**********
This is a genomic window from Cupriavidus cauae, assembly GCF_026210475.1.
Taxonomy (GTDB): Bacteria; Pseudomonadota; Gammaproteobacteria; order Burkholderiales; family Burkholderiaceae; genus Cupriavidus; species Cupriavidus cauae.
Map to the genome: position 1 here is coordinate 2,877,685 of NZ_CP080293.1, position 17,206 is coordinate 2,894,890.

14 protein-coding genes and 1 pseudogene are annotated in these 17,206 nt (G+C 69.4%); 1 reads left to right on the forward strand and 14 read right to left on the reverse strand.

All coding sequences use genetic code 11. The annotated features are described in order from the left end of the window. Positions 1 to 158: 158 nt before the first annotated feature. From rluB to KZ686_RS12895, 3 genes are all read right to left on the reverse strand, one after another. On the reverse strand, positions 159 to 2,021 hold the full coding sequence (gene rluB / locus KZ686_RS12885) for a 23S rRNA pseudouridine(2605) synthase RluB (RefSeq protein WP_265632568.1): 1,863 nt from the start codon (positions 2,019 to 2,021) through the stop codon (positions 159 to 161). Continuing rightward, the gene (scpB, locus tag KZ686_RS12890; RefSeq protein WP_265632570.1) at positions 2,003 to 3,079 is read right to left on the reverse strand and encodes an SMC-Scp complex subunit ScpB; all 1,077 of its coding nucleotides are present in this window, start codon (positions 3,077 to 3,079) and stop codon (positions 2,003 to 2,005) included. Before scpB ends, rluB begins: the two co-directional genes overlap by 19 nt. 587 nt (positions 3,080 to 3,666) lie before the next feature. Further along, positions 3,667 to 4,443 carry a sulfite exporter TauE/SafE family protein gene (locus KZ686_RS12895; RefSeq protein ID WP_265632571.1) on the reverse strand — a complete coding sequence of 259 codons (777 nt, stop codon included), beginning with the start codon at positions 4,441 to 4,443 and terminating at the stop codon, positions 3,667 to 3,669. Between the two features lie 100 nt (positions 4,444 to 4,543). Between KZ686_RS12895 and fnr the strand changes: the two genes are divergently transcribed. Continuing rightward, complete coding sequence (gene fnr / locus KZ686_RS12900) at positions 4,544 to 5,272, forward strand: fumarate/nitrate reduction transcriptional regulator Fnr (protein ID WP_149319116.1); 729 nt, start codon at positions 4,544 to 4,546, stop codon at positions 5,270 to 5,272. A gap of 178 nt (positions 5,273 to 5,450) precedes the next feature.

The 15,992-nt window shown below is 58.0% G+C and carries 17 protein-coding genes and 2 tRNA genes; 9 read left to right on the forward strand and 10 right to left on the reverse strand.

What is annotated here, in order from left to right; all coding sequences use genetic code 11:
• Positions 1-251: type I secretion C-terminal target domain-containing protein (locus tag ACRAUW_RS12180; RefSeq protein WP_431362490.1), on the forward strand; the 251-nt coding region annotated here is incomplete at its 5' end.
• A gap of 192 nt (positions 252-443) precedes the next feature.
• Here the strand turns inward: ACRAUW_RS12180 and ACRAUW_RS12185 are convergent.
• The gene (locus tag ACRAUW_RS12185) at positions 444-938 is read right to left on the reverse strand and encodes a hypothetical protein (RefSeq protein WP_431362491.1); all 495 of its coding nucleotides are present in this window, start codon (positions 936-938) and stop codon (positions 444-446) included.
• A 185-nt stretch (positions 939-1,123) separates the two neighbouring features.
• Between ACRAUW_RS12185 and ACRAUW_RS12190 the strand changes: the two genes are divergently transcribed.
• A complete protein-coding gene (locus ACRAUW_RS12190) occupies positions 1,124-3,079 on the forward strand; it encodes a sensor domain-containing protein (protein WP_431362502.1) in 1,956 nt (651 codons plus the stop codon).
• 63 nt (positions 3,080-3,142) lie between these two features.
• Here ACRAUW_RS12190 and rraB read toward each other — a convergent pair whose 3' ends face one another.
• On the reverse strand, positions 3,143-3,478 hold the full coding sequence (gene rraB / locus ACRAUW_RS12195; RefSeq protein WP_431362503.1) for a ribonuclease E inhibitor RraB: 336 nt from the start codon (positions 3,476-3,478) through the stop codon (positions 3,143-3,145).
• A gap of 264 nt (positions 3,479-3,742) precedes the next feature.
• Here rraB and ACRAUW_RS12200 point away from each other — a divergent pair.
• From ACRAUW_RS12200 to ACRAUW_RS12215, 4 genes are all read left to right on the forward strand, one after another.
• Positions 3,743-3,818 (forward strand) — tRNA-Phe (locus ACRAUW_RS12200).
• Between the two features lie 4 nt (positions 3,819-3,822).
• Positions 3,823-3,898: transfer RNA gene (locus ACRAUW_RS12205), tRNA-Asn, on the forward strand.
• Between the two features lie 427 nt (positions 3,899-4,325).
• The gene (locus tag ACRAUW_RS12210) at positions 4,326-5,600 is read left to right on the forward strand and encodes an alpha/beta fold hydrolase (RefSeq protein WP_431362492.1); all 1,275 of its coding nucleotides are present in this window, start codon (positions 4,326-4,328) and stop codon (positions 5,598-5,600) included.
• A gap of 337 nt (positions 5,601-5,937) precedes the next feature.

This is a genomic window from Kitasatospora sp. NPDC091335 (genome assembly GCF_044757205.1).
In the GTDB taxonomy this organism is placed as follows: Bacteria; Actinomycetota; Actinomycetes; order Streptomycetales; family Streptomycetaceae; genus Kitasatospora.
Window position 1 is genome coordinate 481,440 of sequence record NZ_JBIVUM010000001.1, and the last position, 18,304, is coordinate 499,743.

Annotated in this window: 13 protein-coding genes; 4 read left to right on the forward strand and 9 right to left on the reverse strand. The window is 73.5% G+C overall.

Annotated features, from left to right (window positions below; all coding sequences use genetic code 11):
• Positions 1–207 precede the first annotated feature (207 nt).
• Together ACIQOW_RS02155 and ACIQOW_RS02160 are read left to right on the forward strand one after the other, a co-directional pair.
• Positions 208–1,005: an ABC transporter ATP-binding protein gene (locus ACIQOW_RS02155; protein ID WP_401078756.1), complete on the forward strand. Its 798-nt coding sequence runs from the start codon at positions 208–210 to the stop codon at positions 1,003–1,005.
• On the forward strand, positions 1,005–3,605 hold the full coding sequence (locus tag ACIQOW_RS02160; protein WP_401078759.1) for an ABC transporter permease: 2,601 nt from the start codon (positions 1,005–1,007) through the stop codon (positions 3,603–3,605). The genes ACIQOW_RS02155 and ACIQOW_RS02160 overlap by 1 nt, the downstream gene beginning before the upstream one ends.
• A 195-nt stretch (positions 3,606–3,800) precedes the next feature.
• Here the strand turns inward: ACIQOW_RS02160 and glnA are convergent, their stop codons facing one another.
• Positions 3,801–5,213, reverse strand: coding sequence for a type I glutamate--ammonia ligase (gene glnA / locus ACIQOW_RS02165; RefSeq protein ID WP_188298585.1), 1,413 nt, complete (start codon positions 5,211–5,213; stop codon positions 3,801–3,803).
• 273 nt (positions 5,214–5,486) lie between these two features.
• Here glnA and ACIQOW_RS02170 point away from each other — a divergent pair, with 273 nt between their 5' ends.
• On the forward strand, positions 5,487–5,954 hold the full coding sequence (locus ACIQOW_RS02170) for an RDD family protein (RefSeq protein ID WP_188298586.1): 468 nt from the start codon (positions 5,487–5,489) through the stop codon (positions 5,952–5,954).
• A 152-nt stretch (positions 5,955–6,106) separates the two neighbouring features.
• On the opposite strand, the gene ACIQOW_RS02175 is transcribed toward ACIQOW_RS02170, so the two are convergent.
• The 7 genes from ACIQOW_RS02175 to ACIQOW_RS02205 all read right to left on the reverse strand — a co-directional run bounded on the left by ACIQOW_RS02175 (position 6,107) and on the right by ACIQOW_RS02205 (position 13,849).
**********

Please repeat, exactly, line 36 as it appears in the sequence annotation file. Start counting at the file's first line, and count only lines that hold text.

• A 195-nt stretch (positions 3,606–3,800) precedes the next feature.